Sunday, May 30, 2010
Over the mountain, part two
Be sure to see part one, prior to this very post. As stated there, at 14 years old, on the first day of summer vacation, I ran away from home in Kaysville, Utah. Rather than run away in any standard form, I decided to hike over the Wasatch mountain front.
I left off as a pathway fell away under my feet and took me with it some several feet to the creek running below. I couldn't help but cry out in surprise as I slid in a cloud of dust and dirt. I stopped abruptly as my feet found the large stones lining the sides of the little creek and I paused to catch my breath. I craned my neck to look up the steep bank to the rest of the path high above my head. I looked down at the creek, then back up again. I wanted to be back on the path, so I flipped over and tried to climb back up. No dice. The dirt was far too loose. I had no choice but to follow the creek up to find another place to climb out. The banks were steep and stretched high on both sides. There were large stones around the creek sides and it only sat four feet wide at it's largest points. It wasn't deep either, but frigid cold. I had no wish to be wet.
In part one, I neglected to mention I actually had a target point to cross over the mountain. At the top of the mountain sat a weather station, a white domed building big enough to see from far below. It made sense to me that a man made structure had to have some way up to it. Too bad I had no idea how to find that.
So I started following the cold creek upward. Downward wasn't an option to me. It meant losing time in climbing and it was a matter of time before it was noted that I was gone. I left a note behind, yes a note. And in it I stated that I couldn't handle the fighting anymore, that I was leaving and didn't want anyone to come looking for me. I even said I would kill myself if they tried. Yes, I was a very depressed and hurting kid. I truly didn't feel I had anywhere safe to turn between my stepmother and a year of bullying in school. Studies now show that our autistic kids (and other special needs) are bullying magnets. I know this to be true from experience.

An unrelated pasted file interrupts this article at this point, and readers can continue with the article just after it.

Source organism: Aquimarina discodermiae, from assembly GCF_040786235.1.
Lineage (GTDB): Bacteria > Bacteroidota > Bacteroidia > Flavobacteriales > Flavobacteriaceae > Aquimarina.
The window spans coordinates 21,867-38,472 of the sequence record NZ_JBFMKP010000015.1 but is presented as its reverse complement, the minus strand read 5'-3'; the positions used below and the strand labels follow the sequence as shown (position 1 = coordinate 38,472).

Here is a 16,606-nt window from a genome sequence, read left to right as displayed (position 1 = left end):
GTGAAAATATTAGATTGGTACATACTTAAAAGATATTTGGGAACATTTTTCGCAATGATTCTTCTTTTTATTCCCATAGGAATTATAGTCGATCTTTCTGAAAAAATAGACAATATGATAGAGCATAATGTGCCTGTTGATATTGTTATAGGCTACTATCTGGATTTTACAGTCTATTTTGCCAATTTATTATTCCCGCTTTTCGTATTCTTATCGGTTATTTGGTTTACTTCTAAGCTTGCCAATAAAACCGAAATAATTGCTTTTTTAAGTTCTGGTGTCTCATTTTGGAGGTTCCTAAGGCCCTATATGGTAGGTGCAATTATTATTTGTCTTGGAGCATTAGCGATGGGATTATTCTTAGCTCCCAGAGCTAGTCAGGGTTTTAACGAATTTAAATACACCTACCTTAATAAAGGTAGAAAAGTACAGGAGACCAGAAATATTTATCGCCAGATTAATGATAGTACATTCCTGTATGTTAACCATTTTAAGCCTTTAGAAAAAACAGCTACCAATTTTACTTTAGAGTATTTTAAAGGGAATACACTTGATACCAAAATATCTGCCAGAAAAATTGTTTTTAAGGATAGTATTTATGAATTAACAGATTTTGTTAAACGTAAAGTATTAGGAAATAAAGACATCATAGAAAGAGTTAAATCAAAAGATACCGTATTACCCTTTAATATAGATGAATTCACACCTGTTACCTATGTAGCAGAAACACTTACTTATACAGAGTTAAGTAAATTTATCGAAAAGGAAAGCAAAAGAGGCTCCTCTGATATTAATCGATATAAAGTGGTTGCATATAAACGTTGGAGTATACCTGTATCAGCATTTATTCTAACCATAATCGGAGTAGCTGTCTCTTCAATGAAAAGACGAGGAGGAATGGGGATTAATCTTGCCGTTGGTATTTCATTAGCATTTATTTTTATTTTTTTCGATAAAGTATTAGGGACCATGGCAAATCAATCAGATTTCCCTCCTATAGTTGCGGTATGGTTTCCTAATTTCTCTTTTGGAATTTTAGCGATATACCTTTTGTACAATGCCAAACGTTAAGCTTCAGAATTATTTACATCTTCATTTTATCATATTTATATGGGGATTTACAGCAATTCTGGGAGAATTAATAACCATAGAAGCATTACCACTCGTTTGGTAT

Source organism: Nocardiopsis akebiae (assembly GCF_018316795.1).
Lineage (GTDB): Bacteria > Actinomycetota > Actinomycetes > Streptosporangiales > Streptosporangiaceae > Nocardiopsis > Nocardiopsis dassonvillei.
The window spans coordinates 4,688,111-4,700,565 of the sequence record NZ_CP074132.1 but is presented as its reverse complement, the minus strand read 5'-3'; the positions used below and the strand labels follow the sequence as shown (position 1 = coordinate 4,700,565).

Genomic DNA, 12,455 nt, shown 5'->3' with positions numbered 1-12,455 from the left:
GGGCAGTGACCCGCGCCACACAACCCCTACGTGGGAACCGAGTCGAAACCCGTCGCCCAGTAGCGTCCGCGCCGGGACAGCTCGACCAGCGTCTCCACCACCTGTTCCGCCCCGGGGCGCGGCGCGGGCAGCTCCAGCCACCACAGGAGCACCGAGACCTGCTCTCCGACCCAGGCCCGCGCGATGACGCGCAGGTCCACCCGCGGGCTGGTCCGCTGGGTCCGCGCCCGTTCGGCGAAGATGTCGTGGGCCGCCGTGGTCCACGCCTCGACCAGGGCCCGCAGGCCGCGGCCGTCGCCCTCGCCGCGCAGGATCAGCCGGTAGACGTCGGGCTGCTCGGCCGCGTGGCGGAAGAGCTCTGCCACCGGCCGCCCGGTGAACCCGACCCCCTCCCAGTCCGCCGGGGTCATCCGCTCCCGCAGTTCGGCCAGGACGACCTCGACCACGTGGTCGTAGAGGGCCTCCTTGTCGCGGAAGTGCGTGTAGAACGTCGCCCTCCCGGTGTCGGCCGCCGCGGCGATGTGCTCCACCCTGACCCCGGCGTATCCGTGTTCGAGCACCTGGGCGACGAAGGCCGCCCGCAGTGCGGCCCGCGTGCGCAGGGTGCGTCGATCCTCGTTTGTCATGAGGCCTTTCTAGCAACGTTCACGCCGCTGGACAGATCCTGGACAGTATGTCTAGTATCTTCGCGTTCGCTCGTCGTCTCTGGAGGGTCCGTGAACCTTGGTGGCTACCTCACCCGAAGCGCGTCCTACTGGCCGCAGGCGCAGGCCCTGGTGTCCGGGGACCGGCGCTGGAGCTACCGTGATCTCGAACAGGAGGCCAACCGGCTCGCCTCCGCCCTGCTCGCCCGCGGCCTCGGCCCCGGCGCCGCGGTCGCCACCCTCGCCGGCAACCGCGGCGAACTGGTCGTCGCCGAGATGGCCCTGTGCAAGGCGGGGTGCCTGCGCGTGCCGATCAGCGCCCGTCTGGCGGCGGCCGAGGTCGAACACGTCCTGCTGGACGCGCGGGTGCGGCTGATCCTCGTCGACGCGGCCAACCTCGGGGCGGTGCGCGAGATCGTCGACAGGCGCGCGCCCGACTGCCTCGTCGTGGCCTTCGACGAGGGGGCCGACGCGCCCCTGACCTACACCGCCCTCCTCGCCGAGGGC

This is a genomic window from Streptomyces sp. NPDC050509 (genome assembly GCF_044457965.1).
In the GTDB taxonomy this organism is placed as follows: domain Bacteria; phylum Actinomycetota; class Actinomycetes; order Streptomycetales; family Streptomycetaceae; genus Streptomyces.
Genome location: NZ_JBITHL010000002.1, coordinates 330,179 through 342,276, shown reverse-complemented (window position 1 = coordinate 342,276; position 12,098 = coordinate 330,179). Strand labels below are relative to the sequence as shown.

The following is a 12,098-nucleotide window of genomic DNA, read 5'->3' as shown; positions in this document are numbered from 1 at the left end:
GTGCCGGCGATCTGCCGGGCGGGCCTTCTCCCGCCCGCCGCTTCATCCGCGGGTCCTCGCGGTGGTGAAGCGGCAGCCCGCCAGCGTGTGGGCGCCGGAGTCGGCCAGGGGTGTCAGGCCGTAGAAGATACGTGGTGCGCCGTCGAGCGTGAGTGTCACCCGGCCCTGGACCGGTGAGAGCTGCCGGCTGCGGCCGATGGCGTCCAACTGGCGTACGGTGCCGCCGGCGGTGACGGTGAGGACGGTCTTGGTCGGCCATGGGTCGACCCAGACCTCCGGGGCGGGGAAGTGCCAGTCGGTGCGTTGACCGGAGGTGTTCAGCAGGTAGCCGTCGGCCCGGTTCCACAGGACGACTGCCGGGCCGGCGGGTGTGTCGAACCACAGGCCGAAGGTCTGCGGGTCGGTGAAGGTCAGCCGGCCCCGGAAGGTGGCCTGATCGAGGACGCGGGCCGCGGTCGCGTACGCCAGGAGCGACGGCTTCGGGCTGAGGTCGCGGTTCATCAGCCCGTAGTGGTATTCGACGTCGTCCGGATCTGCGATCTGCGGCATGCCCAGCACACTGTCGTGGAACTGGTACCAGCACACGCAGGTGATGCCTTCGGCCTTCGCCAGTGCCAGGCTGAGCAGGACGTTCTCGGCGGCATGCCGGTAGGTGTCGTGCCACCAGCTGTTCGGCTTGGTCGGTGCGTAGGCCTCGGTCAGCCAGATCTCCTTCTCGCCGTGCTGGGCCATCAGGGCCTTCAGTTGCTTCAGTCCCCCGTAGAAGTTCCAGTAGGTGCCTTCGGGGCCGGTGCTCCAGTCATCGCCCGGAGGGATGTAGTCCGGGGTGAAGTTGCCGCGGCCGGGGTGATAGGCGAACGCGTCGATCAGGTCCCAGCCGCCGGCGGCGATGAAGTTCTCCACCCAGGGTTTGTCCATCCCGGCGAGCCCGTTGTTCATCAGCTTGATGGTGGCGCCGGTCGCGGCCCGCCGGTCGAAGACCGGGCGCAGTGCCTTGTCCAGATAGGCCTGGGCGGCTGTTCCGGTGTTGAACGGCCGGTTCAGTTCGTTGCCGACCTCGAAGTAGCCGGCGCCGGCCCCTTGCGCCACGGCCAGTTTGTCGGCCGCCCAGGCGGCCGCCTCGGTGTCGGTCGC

But, back to the story at hand, I followed the creek and for some time, I had very little trouble balancing on the rocks and even managed to hop across to easier sides a few times. I did great until I came to the waterfall. It wasn't severely high, head level to me for that matter. But there was no way around it. The banks were straight up and down walls of dirt at this point, easily twice my height. It was composed of giant boulders embedded in the earth and the waterfall part was about three feet wide. No choice at all. I searched for handholds and foot holds. I tried to grab on to the smoothed ledges and put my foot up on another below. I pushed myself and promptly slid and fell backwards. I barely caught myself before crashing to the rocks and water behind me.
I admit a feeling of panic at this overbearing obstacle, but I tried again. I managed to reach up to a flat spot that I could set my little suitcase. I pulled myself upward with some struggle and cold water flooded my pants. When I finally got a foot up on the top of the water fall and pulled myself up, I felt quite a sense of achievement, but also of wet and cold. I had reached a new plateau, but still couldn't climb out of the creek. I grabbed my little suitcase and started along the creek again. At this point I realized something. I was thirsty. Did I bring along a bottle of anykind for water? No.
You guessed it, I leaned down and drank that creek water from the snow runoff. It looked clear and it was very cold. Regardless of any risk I took, it was pretty refreshing. Then I spotted a long stick that looked just right for hiking. I grabbed it up and jammed it against the rocks and leaned on it a bit. My father used to carve walking sticks and taught me how to check for one that could bear my weight. I used to whittle on my fair share with my pocket knife. It bore my weight and a stought smack against the rocks, so it got the job. And off I went, little blue suitcase in one hand, stick in the other, and bright orange pack on my back. And, compared to so far, I hadn't faced anything yet.